Under Tennessee’s bathroom law, a person can seek monetary damages if school officials allow a transgender person into a bathroom or locker room that does not correspond with their gender assigned at birth when others are present. The law also allows them to sue if they are required to stay in the same sleeping quarters with someone assigned the opposite gender at birth who is not a family member.
“A quel tempo, D.H.’s parents made multiple attempts to speak with various school administrators about D.H.’s transition and how the Elementary School could best support D.H. A quel tempo, tuttavia, the Elementary School administration could not provide D.H. with the support she needed to complete her social transition as the School Facilities Law had come into full effect, preventing D.H. from using the restrooms corresponding with her gender identity, unlike the rest of her non-transgender classmates,” afferma la causa.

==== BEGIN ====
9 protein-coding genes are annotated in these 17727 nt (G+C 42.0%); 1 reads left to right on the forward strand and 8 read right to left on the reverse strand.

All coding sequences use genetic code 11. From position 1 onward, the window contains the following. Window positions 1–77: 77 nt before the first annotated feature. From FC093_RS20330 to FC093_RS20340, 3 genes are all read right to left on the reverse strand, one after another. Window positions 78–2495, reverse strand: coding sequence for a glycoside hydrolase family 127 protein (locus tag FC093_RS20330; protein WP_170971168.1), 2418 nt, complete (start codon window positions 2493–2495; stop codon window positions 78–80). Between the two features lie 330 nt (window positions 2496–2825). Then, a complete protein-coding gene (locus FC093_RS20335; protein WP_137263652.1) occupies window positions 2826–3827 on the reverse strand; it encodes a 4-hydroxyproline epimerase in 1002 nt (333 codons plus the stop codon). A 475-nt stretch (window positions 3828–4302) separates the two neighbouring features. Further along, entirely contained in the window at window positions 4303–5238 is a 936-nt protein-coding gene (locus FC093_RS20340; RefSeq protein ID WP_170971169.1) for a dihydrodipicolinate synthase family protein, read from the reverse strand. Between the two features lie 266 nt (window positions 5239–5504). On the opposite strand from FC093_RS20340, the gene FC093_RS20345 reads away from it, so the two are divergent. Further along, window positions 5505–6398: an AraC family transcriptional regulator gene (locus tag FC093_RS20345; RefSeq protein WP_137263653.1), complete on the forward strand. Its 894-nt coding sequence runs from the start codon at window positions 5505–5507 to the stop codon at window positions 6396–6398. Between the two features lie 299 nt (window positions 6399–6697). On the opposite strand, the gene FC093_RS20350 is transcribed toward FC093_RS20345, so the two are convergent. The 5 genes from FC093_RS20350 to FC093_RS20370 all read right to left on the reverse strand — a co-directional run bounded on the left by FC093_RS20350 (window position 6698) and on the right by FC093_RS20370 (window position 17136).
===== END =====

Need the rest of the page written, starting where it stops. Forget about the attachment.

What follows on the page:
After the law was enacted, D.H.’s school accommodated the child by letting her use one of four single-occupancy restrooms, which the lawsuit claims “reinforce the differential treatment” of D.H.
“By singling out transgender students for disfavored treatment and explicitly writing discrimination against transgender people into State law, the School Facilities Law violates the most basic guarantees of equal protection under the U.S. Constitution and Title IX of the Education Amendments of 1972,” the suit claims.
The defendants are named as Williamson County Board of Education; Jason Golden, director of Williamson County Schools; the Tennessee Department of Education and Penny Schwinn, Commissioner of the Tennessee Department of Education.
CNN has reached out to the attorneys representing D.H. and her parents.
CNN has also reached out to Williamson County Schools and the Tennessee Department of Education whose spokespeople declined to comment on pending litigation. CNN has not received comment from its requests to all members of the Williamson County School Board, County Schools Director Jason Golden, or state education director Penny Schwinn.